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Dallin H. Oaks|Sep. 13, 2016 I am pleased for the opportunity to speak at this BYU devotional. The first BYU devotional I addressed was exactly forty-five years ago, in 1971. That audience included my oldest daughter, just enrolling as a freshman here. Many years later I spoke at this devotional assembly to an audience that included several of my grandchildren. Today this audience includes our oldest great-granddaughter, a sophomore here. Time goes on. I. This opportunity comes at a unique time. I am the only General Authority assigned to address this BYU audience between the beginning of school this fall and the election on November 8. And this audience includes thousands who will soon have their first opportunity to vote. I, therefore, begin by speaking about our national and local elections. The few months preceding an election have always been times of serious political divisions, but the divisions and meanness we are experiencing in this election, especially at the presidential level, seem to be unusually wide and ugly. Partly this results from modern technology, which expands the audience for conflicts and the speed of dissemination. Today, dubious charges, misrepresentations, and ugly innuendos are instantly flashed around the world, and the effects instantly widen and intensify the gaps between different positions. TV, the Internet, and the emboldened anonymity of the blogosphere have facilitated the current ugliness and have replaced whatever remained of the measured discourse of the past. Nevertheless, as the First Presidency always reminds us, we have the responsibility to become informed about the issues and candidates and to independently exercise our right to vote. Voters, remember, this applies to candidates for the many important local and state offices as well as the contested presidential election. II. We should also remember not to be part of the current meanness. We should communicate about our differences with a minimum of offense. Remember this teaching of the Prophet Joseph Smith: While one portion of the human race [is] judging and condemning the other without mercy, the great parent of the universe looks upon the whole of the human family with a fatherly care and paternal regard; he views them as his offspring, and without any of those contracted feelings that influence the children of men.1 I spoke about this subject two years ago in an October general conference talk titled “Loving Others and Living with Differences.” My message focused on doctrine and its application to the differences we face in our diverse circumstances in Church and family and in public, but the principles I taught are also relevant to political differences. I said: We are to live in the world but not be of the world. We must live in the world because, as Jesus taught in a parable, His kingdom is “like le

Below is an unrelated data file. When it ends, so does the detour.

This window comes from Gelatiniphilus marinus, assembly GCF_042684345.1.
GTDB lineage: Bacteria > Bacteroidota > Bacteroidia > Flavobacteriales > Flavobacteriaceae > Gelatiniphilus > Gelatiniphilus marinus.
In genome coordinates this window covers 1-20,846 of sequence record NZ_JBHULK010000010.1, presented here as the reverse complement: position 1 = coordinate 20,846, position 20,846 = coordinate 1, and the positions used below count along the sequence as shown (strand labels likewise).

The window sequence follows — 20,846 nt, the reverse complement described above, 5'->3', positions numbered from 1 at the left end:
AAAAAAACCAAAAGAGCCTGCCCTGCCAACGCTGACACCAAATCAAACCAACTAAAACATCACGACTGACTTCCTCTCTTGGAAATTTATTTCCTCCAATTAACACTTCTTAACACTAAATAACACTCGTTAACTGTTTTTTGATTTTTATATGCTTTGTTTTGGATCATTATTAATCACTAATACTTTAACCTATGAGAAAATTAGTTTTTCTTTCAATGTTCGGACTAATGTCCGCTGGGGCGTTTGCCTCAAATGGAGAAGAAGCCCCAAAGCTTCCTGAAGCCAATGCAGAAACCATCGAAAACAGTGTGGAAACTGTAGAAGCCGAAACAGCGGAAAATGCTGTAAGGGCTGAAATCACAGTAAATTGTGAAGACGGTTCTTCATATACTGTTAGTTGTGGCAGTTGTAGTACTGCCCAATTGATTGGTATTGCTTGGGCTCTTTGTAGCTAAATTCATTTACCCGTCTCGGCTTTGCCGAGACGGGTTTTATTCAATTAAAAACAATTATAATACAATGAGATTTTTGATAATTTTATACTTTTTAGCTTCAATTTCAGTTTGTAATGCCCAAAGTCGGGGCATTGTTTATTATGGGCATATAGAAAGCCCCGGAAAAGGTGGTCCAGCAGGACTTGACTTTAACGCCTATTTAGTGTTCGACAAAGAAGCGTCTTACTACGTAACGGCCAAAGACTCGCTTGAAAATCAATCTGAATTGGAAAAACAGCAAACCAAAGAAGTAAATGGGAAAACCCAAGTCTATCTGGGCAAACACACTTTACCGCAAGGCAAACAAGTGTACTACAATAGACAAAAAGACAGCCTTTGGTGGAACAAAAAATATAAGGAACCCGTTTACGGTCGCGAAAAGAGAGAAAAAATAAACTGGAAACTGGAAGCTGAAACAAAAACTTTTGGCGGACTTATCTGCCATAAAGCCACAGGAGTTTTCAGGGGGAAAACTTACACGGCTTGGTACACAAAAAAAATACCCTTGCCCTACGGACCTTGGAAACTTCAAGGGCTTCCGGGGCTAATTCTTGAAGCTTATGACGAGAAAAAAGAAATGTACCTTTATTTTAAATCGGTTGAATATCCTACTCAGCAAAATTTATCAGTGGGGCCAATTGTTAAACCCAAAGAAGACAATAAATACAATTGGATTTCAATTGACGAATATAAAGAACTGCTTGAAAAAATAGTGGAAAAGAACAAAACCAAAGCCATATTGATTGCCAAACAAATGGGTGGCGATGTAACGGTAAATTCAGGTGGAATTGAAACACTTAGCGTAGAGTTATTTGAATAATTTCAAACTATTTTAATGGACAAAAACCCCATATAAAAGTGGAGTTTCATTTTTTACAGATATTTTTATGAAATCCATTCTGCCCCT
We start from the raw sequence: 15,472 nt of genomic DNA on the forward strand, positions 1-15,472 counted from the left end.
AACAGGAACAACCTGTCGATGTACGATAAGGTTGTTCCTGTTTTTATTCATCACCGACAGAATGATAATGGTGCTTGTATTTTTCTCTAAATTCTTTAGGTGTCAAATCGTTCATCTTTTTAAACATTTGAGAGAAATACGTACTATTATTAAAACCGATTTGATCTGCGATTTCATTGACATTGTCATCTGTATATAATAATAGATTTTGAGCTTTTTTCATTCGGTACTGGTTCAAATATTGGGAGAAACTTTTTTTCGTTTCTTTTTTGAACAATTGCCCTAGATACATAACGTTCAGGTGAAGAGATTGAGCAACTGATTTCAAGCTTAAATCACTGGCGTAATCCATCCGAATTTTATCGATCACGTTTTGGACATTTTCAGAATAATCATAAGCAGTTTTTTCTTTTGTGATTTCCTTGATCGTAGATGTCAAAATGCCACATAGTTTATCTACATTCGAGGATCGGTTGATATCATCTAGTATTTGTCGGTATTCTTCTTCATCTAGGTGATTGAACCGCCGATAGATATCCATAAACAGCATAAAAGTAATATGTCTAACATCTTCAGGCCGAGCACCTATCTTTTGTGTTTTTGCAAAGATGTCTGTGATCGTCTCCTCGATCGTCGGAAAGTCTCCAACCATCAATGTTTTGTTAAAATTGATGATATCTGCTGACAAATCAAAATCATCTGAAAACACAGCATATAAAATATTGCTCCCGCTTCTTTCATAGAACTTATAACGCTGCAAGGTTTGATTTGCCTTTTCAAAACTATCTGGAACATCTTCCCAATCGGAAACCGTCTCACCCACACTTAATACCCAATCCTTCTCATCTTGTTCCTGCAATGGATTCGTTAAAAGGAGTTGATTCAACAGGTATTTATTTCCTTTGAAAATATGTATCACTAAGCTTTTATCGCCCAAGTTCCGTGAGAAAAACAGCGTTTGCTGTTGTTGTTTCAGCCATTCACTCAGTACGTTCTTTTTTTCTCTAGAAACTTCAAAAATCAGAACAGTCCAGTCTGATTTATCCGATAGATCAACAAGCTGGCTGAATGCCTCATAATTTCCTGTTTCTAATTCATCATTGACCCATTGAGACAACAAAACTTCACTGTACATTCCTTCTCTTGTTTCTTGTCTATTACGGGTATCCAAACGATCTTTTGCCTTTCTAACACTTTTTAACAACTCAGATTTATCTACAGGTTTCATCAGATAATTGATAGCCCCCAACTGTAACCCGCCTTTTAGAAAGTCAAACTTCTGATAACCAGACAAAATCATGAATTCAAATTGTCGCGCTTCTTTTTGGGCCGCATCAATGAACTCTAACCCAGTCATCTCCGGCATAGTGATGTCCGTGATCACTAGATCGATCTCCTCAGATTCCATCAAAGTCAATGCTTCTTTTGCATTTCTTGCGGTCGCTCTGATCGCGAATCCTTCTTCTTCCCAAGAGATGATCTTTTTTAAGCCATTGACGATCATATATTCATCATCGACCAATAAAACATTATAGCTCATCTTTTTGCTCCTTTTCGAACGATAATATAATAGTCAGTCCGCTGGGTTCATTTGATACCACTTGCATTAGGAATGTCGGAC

Marion G. Romney|Nov. 21, 1972 Thank you very much, President. This is a great opportunity, brethren and sisters, and a great responsibility. I’m honored to have the invitation to say a few words about the political life and thought of President J. Reuben Clark. I have here my opinion of him that appears in the book Stand Fast by Our Constitution. I’ll not have time to read it to you, but before I start on my assigned theme I would like to say just a word about President Clark as a kind, thoughtful, generous man and a congenial companion. I don’t know anyone who was more thoughtful of us who worked under his direction. Whenever one of us was absent because of illness, he daily inquired concerning our welfare. He was ever solicitous about our safety as we traveled. Repeatedly he warned us against taking chances, and he frequently reprimanded us when we did take chances. I remember on one occasion I drove through a raging storm between Burley, Idaho, and Salt Lake City. He knew I was on a welfare assignment, so he telephoned my home several times before I arrived. Soon after I arrived, the phone rang again. “Marion,” he said, “where have you been?” And I told him. “Did you come through that storm?” “Yes, sir.” “Alone?” “Yes, sir.” He then proceeded to give me a Scotch blessing. As soon as I could get him off the line, I began to tell my wife in vehement terms what I thought about his reprimand. In the midst of my fury the phone rang again, and he said, “Marion, this is President Clark. I’m just calling you up in the spirit of the 121st section of the Doctrine and Covenants,” referring, of course, to the statement, “reproving betimes with sharpness, when moved upon by the Holy Ghost; and then showing forth afterwards an increase of love toward him whom thou hast reproved, lest he esteem thee to be his enemy” (D&C 121:43). At his invitation I, on one occasion, rode with him in his stateroom on a train from Salt Lake to Boise, Idaho, and back. When we went to bed that night, he said, “Marion, I hope I don’t keep you awake with my snoring.” And I said, “Well, how shall I awaken you if you do?” “Well,” he said, “Sister Clark used to nudge me in the ribs with her elbow, but I don’t want you taking any such liberties.” But now to my assigned subject. As I have pondered the assignment to speak about the political thought and life of President Clark, I have concluded that the best way to do this, and the most effective way, is to let him speak for himself. I shall therefore quote extensively from his writings and talks. I’ll not tell you every tie I slide from his language into mine; if you can’t tell the difference I’ll be very complimented. The quotations, however, are all noted in the manuscript, and they, when not otherwise given, are from the book Stand Fast by Our Constitution. Common and Civil Law The central
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